Sitting in This Chair
Again, I draw my inspiration from another well, that of my 32+ years as a professional educator.
As a House Administrator, one of my major tasks was the enforcement of the Disciplinary Code of Conduct. Many students passed through my office and following the District's guidelines, I meted out a range of consequences. So, I ask you, why would a student whom I had just suspended for bullying (not her first infraction of this nature)…why would she reach over to hug me?
You may have your reasons for this contrary-to-popular-belief reaction. And I have mine. It is actually quite simple. I had acknowledged her as a person whom I respected yet whom I had a responsibility to hold accountable. She knew the boundaries and the consequences so she was not surprised by the outcome. What likely caught her off guard was that she was not demeaned, belittled or humiliated. She was shown tough love yet she felt cared for and safe. This middle school girl was simply expressing gratitude and relief for all of the above.
And isn’t that what we educators, we parents and grandparents are supposed to do? Recognize that our charges may have some basic needs that are somehow not being met and offer a modicum of relief from that starvation? Yet, we must do so in a way that shows that we are centered and will hold steady-the-course.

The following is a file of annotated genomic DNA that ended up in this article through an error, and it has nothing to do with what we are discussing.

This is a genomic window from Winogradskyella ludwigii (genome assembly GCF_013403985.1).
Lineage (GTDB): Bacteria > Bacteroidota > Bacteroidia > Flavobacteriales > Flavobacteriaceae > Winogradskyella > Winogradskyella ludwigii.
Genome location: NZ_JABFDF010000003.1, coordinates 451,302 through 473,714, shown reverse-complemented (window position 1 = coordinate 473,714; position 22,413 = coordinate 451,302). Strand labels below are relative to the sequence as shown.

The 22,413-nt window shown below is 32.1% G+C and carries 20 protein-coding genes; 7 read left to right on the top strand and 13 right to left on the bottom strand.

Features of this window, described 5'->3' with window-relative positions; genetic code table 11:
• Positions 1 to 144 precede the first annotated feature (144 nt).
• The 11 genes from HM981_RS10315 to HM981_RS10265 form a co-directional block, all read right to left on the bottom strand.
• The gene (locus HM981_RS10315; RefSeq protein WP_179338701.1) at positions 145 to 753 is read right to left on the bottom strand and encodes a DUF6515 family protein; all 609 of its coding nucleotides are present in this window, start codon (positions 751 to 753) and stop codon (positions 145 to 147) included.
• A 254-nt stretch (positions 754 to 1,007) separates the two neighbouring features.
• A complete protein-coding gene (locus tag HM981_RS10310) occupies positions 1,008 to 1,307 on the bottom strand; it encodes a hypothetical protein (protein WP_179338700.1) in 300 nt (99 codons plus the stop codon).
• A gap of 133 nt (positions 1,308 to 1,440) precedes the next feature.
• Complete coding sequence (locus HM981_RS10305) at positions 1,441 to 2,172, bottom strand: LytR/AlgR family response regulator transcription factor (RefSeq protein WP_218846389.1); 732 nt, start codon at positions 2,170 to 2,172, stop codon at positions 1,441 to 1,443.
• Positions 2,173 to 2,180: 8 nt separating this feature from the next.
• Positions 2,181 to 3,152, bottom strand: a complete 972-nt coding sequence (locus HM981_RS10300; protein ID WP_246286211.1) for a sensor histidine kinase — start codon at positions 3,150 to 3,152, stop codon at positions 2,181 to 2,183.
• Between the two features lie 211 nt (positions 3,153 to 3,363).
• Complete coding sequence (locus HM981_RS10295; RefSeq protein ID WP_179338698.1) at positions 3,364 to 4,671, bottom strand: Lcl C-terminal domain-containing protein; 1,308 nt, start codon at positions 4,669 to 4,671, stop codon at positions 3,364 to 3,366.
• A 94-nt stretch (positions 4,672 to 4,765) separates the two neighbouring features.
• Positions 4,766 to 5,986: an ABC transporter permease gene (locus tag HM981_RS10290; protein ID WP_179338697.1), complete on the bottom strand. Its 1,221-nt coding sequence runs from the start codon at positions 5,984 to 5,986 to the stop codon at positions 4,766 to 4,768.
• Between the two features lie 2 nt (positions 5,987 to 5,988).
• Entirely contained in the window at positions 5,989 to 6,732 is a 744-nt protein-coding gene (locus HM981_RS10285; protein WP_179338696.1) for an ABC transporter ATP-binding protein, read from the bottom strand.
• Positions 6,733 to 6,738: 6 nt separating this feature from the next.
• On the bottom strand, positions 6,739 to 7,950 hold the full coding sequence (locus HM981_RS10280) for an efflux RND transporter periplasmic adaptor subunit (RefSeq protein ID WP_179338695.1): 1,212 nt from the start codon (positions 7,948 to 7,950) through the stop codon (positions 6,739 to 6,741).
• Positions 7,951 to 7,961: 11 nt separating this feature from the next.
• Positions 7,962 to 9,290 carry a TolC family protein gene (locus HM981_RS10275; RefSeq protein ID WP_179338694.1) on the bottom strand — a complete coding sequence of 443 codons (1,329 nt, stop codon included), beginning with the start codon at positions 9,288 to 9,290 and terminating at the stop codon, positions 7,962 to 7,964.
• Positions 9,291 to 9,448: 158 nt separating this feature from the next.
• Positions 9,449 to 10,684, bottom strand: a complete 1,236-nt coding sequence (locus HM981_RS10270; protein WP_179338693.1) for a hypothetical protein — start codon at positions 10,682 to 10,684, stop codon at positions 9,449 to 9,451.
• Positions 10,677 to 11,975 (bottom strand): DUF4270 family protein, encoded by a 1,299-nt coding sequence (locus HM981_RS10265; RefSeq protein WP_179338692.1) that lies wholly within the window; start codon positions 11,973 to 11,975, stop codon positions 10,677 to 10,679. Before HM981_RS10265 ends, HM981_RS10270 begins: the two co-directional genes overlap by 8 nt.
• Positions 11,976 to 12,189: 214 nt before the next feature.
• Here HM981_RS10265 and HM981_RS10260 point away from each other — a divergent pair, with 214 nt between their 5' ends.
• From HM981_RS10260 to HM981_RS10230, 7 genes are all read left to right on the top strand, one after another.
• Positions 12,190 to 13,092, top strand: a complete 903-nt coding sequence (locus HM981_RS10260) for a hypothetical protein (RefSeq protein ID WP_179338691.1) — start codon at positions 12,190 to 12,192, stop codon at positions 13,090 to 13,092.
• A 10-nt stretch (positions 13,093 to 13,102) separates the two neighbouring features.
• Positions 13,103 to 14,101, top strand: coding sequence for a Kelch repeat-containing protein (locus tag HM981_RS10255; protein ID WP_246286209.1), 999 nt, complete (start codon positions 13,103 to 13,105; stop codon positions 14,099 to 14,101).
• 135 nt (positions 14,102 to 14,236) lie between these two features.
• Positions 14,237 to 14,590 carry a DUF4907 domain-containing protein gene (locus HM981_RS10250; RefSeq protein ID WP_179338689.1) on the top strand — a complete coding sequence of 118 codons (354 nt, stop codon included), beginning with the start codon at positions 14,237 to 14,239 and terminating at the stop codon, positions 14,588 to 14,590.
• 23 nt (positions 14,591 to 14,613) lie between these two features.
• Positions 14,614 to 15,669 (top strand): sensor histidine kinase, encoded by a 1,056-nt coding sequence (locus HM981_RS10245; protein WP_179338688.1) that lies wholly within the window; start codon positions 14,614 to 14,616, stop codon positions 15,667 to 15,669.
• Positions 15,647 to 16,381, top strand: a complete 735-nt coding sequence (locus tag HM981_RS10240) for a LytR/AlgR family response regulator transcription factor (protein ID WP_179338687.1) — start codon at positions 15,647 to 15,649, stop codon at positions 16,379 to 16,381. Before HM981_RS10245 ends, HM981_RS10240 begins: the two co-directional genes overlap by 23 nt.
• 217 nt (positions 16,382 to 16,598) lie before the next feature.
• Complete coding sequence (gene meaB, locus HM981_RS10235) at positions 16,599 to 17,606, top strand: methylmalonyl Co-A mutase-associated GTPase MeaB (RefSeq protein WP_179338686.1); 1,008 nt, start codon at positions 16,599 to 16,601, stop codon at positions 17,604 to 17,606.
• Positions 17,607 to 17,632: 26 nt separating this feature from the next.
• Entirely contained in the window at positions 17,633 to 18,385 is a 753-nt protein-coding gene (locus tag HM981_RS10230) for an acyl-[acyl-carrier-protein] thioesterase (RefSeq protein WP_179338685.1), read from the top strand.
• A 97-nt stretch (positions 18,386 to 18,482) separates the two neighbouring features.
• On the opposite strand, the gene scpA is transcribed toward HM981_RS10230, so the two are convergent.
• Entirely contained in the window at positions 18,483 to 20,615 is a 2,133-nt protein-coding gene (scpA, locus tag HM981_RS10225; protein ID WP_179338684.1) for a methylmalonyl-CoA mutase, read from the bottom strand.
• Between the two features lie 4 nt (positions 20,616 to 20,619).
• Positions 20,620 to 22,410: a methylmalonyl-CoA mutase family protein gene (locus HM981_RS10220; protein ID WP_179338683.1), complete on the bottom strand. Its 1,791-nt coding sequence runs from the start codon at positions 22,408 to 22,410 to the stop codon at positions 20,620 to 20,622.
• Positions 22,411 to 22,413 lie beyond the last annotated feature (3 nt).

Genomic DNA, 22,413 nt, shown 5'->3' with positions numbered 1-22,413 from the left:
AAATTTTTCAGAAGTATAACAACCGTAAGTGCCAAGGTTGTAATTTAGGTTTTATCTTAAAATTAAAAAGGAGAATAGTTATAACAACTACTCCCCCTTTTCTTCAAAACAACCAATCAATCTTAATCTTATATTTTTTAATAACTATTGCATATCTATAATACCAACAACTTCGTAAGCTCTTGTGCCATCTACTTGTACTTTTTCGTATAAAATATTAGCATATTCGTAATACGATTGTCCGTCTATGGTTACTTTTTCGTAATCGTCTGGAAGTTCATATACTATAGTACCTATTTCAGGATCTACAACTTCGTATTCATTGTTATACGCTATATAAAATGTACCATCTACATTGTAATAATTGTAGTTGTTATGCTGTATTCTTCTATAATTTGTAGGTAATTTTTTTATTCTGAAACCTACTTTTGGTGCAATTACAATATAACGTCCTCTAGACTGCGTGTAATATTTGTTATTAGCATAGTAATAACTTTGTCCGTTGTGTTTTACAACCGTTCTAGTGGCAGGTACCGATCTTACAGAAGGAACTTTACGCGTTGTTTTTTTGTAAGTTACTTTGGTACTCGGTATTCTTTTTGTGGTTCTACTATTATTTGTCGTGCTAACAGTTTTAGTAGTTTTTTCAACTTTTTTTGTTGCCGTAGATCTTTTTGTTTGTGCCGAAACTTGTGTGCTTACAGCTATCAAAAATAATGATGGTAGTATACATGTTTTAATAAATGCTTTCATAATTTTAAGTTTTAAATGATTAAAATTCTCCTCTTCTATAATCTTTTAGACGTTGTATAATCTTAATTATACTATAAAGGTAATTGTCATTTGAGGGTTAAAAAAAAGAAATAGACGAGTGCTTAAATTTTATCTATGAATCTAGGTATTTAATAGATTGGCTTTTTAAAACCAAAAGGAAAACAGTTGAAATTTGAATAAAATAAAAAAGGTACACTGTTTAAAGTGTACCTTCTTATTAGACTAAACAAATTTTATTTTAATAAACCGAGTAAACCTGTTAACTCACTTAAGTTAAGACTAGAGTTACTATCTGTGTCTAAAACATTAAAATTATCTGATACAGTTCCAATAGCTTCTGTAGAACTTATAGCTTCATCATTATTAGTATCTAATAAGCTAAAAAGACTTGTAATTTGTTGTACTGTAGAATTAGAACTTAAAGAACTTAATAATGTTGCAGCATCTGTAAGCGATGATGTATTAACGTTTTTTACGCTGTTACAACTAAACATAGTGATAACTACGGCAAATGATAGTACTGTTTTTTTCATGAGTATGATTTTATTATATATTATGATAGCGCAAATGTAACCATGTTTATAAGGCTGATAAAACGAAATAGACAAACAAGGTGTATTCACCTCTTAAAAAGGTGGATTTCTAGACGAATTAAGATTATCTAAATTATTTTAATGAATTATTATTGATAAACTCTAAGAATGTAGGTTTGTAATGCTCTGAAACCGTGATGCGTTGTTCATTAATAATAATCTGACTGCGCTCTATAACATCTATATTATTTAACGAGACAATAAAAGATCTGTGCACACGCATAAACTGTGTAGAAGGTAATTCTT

As a struggling student from a disadvantaged background, this second-year middle schooler felt safe at that moment. She felt cared for. She felt that the ‘punishment fit the crime,’ and she was ready to walk the walk.
In Course-speak, I showed that frightened girl that I had forgiven her. That I had seen her light, not the worldly transgression of her developing self. I saw a call for love. And at that moment, when she looked up at me with her swollen red eyes, we shared a holy instant.
Again, I know. I know. I had a job to do and I did it. I enforced the Code of Conduct. Yet, what I felt moved to do was to recognize her spirit beyond her infraction. And at some level she became aware of that. That’s why she reached over to embrace me. I reciprocated.
Before I headed home that evening, I sat down with my thoughts and put pen to paper. When completed, I typed my poem, printed it and placed it where I, or anyone who sat at my desk could see it and be reminded. I hung it on the wall directly above the chair where that 7th grader had sat only hours before. The chair in which the next child, and the next child after that would sit:
Sitting in this chair
Is a child, a
Who is in the process of
Always remember to
Treat this child with
As if this is
Sitting in this chair.